October, including Rosemont, Illinois-based Deerfield's Knollwood CDO
Ltd. and Kent Funding II, managed by Declaration in McLean, Virginia,
Wachovia analysts wrote yesterday. The total compares with 191 CDOs
totaling $212 billion on May 21, according to the bank.

The
failures are equivalent to 36 percent of CDOs that include U.S.
asset-backed debt sold since 2003, and 19.3 percent of all CDOs,
Charlotte, North Carolina-based Wachovia said.


You can
search long and hard throughout our financial and economic history, but
you will not find such a massive default rate on what had been deemed
“highly rated” bonds as we’re seeing here.
These
are absolutely massive amounts of money, and, it bears noting, this is
in just one class of derivative. Who lost that $220 billion? I wish I
could say it was mainly well-heeled hedge fund speculators, but there
were all too many teacher retirement funds and municipal money market
funds in the mix.

As is typical of
Wall Street, far too many of these toxic bonds were aggressively sold
to states and individuals who had no way of knowing just how shabby the
products actually were. Let me say this one more time: Wall Street is
not your friend. Wall Street exists to take your money from you. I’m
not saying it’s wrong, but it is what they do. Where do you suppose the
$40 billion Wall Street bonuses came from last year?

Why do you
suppose that the S&P is pretty much exactly where it was 10 years
ago, sporting a zero percent gain even as inflation has marched along?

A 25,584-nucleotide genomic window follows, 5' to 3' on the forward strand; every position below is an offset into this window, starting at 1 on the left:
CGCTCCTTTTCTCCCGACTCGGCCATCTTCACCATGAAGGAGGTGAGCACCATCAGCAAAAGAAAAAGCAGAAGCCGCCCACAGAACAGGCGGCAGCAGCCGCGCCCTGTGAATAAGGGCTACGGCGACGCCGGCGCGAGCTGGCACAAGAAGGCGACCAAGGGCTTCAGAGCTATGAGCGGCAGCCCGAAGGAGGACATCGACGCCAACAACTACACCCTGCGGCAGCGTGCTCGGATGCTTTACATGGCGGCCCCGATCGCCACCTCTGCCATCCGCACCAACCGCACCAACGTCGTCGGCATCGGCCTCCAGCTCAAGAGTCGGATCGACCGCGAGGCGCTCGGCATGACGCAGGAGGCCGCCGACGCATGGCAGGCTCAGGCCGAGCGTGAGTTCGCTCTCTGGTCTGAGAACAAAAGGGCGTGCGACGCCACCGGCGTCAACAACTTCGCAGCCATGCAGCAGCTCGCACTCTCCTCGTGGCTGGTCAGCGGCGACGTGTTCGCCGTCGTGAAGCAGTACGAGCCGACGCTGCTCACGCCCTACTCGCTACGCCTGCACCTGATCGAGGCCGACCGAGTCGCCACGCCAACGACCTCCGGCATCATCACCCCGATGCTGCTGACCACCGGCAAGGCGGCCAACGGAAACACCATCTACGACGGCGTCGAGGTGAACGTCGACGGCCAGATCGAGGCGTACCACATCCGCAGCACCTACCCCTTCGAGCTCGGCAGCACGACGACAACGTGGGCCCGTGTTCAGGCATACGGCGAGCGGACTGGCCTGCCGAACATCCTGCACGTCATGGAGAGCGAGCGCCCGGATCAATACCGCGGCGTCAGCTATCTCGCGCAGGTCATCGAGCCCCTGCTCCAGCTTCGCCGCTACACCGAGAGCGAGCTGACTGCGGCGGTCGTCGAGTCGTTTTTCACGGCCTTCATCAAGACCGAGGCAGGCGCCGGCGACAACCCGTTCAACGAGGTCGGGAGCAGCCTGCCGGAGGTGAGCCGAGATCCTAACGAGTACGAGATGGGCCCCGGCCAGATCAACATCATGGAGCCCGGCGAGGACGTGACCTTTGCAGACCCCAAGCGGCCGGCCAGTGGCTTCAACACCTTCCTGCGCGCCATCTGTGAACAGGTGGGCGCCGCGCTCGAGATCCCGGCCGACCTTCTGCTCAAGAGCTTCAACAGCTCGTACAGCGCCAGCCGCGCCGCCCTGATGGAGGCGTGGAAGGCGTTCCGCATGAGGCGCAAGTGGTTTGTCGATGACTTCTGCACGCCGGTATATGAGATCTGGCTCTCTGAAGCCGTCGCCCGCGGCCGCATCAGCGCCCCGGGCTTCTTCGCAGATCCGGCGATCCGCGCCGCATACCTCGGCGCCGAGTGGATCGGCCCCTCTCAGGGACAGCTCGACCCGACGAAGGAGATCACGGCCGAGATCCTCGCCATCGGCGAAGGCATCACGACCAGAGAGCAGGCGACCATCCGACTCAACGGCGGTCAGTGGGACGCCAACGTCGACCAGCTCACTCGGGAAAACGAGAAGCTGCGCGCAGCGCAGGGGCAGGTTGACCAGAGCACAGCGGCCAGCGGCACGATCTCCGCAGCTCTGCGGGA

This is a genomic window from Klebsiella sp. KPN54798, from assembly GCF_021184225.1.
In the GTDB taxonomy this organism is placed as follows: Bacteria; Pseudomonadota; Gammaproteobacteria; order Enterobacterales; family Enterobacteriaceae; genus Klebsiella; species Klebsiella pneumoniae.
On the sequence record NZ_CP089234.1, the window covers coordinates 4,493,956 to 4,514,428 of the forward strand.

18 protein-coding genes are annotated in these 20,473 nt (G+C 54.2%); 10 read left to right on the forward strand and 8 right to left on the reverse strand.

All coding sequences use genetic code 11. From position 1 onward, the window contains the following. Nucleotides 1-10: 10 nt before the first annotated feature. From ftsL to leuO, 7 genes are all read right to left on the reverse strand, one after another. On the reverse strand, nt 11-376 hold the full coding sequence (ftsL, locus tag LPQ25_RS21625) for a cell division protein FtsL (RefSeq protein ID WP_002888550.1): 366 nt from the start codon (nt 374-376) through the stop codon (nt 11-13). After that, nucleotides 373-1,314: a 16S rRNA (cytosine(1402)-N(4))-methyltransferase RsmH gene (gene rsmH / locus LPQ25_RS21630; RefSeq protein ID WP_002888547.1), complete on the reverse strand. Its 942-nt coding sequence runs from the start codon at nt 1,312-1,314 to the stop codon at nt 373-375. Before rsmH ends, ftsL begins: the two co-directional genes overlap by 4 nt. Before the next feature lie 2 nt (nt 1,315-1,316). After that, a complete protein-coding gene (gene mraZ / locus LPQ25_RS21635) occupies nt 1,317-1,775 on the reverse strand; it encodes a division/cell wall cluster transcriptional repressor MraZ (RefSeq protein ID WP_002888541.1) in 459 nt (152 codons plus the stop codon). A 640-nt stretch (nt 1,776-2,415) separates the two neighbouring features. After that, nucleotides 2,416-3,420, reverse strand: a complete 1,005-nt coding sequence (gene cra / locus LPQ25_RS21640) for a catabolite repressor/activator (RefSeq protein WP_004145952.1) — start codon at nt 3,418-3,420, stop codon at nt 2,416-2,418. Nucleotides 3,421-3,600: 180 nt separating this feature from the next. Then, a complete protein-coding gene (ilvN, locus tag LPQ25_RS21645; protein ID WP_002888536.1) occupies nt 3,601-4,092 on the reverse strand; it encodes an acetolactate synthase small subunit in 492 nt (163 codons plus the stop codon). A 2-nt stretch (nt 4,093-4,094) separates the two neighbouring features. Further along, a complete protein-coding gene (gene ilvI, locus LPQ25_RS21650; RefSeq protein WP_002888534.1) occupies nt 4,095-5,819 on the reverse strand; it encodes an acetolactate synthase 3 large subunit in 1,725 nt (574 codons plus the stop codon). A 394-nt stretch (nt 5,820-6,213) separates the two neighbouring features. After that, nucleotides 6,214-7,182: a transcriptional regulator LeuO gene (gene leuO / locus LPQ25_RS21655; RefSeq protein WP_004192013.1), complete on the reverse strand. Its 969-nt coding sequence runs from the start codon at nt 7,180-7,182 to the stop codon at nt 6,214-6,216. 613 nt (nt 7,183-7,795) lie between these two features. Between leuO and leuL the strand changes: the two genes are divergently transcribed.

Wall Street fees are a good place to begin answering those questions.


Gold revs its engine and squeals down the track (SAN FRANCISCO MarketWatch)

The U.S. Federal Reserve gave gold the fuel it
needed to restart its engine and the precious metal has already driven
through the trading range barrier it's been stuck in for the past
month. The Fed's policy statement essentially acknowledged the "trick
box" the central bank is in -- "facing growing inflationary pressures,
but unable to raise rates while economic conditions are so weak and
with a national election so near," he said.

That combined with
growing expectations that the European central bank will begin its own
rate hikes well before the Fed can act to create a bearish environment
for the U.S. dollar which in turn, provided a very bullish outlook for
gold, he said.

"People are finally coming out of the fog and
realizing that we're in a world of hurt and people are plain scared,"
said Dale Doelling, chief market technician at Trends In Commodities.

"Stocks
are in the toilet, the dollar is getting hammered, oil is going through
the roof, food commodities are in the stratosphere [so] there's only
one solution," he said. "Buy gold! Buy silver! Buy them because they're
the only defense against what's happening in all the other markets."


What else
can I say? Buy gold and buy silver, because they can protect you from